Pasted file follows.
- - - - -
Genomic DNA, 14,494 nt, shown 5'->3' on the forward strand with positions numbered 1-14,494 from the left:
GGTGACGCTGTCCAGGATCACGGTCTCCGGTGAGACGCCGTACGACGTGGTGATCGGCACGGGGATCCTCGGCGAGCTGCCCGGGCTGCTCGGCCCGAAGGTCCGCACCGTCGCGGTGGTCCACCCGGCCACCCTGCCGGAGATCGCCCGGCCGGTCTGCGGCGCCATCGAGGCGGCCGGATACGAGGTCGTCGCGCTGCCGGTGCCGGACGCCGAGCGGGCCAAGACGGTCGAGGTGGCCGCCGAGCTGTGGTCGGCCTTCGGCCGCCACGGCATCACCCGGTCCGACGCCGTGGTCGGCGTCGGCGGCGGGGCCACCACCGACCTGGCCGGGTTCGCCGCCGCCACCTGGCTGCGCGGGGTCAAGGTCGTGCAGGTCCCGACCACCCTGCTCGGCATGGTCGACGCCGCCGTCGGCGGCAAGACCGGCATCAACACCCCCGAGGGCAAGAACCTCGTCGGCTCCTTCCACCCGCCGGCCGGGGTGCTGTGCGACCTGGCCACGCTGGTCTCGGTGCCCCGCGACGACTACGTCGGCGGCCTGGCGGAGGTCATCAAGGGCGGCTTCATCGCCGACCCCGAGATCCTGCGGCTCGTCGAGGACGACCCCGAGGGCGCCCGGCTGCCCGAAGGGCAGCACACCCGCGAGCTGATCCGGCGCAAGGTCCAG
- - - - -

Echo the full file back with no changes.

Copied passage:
Genomic DNA, 14,494 nt, shown 5'->3' on the forward strand with positions numbered 1-14,494 from the left:
GGTGACGCTGTCCAGGATCACGGTCTCCGGTGAGACGCCGTACGACGTGGTGATCGGCACGGGGATCCTCGGCGAGCTGCCCGGGCTGCTCGGCCCGAAGGTCCGCACCGTCGCGGTGGTCCACCCGGCCACCCTGCCGGAGATCGCCCGGCCGGTCTGCGGCGCCATCGAGGCGGCCGGATACGAGGTCGTCGCGCTGCCGGTGCCGGACGCCGAGCGGGCCAAGACGGTCGAGGTGGCCGCCGAGCTGTGGTCGGCCTTCGGCCGCCACGGCATCACCCGGTCCGACGCCGTGGTCGGCGTCGGCGGCGGGGCCACCACCGACCTGGCCGGGTTCGCCGCCGCCACCTGGCTGCGCGGGGTCAAGGTCGTGCAGGTCCCGACCACCCTGCTCGGCATGGTCGACGCCGCCGTCGGCGGCAAGACCGGCATCAACACCCCCGAGGGCAAGAACCTCGTCGGCTCCTTCCACCCGCCGGCCGGGGTGCTGTGCGACCTGGCCACGCTGGTCTCGGTGCCCCGCGACGACTACGTCGGCGGCCTGGCGGAGGTCATCAAGGGCGGCTTCATCGCCGACCCCGAGATCCTGCGGCTCGTCGAGGACGACCCCGAGGGCGCCCGGCTGCCCGAAGGGCAGCACACCCGCGAGCTGATCCGGCGCAAGGTCCAG